SVMC Introduces HDTV Technology for Tests that Find Cancer, Other Disease
FOR IMMEDIATE RELEASE
Media Contact: Kevin Robinson
20 Nov. 2008
A new high-definition endoscope at Southwestern Vermont Medical uses special "Narrow Band Imaging" to give doctors better images and help them find and treat problems spots that can become cancer.
BENNINGTON — If you’ve seen the difference high-definition television makes in your living room, you can imagine what a difference it makes in diagnosis. Southwestern Vermont Medical Center (SVMC) now has a new state-of-the art tool: high-definition endoscopes that help doctors diagnose disease in the gastrointestinal tract and lungs.
Not only that. Even before they had high-definition equipment, surgeons at SVMC had a better track record at detecting colon problems than their counterparts.
Endoscopy is used to diagnose and treat diseases, including colorectal cancer. Colorectal cancer is the third leading cause of cancer death among Vermont men and women. It can be prevented with colonoscopy.
SVMC equipped its three endoscopy suites with the scopes, which give doctors sharper images and better contrast than conventional equipment. This may help doctors better detect a lesion (an area of abnormal tissues) or polyp when they are imaging the digestive tract. As a result, patients may receive more accurate diagnoses.
Dr. Emil P. Miskovsky, a gastroenterologist, is an SVMC doctor who uses the new scopes for colonoscopies and upper endoscopy procedures. A colonoscopy is a visual examination of the inside of the colon and rectum. Upper endoscopies image the esophagus, stomach, and upper part of the small intestine.
“With this new technology, we believe we will detect and eliminate even earlier than in the past the abnormal tissue that can become cancer,” Miskovsky said. “High-definition visuals help us better see early changes that are closely connected with cancers that develop in the colon, stomach, and esophagus.”
SMVC also purchased a bronchoscope that can be used with the high-definition system. SVMC’s pulmonary medicine specialist, Dr. Michael Algus, uses the scope to examine the lungs.
Watch a Video Explaing Narrow Band Imaging
The SVMC scopes are from Olympus. The company says the equipment was the world’s first to deliver both high definition and a technology called “narrow band imaging” to gastrointestinal exams. The HD signal from a video processor gives more than twice the number of scan lines than conventional systems. This offers doctors images of the colon with a very high level of detail and color.
“Narrow band imaging” is a new image processing technique. It takes advantage of the scattering and absorption properties of human tissue. This results in remarkably clear views of anatomical structures in the gastrointestinal tract and fine capillaries, which are normally hard to distinguish.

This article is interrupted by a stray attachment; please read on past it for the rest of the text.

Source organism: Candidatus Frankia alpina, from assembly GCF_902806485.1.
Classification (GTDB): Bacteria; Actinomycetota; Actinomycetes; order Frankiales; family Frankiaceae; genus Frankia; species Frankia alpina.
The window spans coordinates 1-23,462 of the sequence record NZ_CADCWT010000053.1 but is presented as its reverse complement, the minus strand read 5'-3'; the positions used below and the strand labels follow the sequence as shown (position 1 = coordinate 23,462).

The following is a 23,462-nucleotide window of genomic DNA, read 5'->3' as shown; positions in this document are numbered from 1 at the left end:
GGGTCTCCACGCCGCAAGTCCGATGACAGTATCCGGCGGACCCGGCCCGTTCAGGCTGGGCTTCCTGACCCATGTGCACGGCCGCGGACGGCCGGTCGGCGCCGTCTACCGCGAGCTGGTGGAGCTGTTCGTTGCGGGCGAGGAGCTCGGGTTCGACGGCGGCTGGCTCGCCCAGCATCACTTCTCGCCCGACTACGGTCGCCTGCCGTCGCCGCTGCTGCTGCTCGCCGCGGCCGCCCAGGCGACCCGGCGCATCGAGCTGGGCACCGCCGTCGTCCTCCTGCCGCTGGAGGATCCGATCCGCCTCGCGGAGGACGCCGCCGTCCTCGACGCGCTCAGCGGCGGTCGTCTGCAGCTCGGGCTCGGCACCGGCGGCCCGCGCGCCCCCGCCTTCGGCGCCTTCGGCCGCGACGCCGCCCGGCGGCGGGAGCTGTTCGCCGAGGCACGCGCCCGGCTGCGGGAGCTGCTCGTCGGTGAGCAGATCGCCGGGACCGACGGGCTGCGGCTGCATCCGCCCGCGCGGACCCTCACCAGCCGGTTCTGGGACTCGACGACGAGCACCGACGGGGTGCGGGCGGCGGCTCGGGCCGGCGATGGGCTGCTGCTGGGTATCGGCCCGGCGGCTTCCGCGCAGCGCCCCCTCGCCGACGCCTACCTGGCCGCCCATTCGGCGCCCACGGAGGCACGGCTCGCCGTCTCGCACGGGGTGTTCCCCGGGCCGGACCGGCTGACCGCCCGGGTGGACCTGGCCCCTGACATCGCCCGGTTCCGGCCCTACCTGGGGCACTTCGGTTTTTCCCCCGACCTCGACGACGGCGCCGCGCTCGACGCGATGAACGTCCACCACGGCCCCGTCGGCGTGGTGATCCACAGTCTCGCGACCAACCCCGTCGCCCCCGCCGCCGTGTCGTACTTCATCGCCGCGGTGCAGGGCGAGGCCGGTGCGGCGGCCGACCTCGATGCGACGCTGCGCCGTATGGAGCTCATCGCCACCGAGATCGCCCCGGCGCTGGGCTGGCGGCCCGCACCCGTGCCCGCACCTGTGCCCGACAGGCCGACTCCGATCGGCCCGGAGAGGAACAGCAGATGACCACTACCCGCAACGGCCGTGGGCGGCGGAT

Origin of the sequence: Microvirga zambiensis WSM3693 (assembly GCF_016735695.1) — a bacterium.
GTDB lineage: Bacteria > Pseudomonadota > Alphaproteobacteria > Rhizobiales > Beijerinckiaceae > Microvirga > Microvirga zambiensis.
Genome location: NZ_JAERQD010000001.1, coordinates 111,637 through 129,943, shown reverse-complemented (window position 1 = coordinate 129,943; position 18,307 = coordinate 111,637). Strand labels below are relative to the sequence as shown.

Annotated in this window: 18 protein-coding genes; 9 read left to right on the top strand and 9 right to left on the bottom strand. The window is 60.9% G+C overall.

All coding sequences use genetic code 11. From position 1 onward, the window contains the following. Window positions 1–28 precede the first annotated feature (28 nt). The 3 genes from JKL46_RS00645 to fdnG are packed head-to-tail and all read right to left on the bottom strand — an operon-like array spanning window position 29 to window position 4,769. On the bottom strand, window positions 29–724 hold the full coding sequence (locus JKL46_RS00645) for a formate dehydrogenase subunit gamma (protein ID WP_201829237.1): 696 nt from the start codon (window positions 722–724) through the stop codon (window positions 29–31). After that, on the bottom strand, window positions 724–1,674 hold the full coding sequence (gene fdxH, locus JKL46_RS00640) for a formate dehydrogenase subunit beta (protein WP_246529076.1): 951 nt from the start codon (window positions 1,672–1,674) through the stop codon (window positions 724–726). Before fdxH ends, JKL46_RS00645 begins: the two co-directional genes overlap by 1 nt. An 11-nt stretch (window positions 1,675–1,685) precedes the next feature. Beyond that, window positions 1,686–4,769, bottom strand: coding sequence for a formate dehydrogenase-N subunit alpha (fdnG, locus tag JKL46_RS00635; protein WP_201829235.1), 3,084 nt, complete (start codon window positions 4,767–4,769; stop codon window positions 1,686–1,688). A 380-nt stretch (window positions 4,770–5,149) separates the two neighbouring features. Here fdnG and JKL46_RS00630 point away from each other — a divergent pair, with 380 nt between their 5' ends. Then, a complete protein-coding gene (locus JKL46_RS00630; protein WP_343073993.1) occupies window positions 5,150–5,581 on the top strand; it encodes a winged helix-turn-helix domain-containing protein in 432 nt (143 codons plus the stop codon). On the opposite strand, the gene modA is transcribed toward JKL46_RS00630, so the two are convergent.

When it comes to screening colonoscopies, SVMC physicians outperform their peers. SVMC compared its doctors’ results with those from a study by the American Society for Gastrointestinal Endoscopy. The national study reported that doctors detected adenomas in at least 25 percent of men and 15 percent of women 50 or older in screening exams. An adenoma is tissue that is precancerous or a cancer.
SVMC physicians found at least one adenoma in 50 percent of the men and 44 percent of the women examined between October 2007 and March 2008. SVMC doctors performed 384 screening colon exams in that period.
Dr. Ronald S. Mensh, an SVMC gastroenterologist, said he was not surprised to learn that SVMC was better than others at detecting adenomas.
“As surgeons, we are fairly compulsive,” Mensh said. “But our patients also benefit from three sets of eyes scouting for abnormalities. The nurses and technicians who are on our procedure teams play a significant role. They deserve their share of credit in this detective work.”
The American Cancer Society (ACS) projects 148,810 Americans will find out in 2008 that they have colorectal cancer. The society estimates that colorectal cancer will kill nearly 50,000 Americans this year. The ACS also points out that the 5-year survival rate for people whose colorectal cancer is treated early — before it has spread — is greater than 90%.
Physicians at SVMC recommend that men and women 50 or older who do not have a risk of colon cancer get a colonoscopy every 10 years. People with risk factors should talk to their doctor about getting the procedure at a younger age or being screened more often. Risk factors include having had colon polyps, blood in the stool, or a relative with colorectal cancer.
Southwestern Vermont Medical Center is a 99-bed community hospital that is recognized by the American Nurses Association as a Magnet Hospital for Nursing Excellence. Fewer than 5 percent of hospitals have earned Magnet recognition.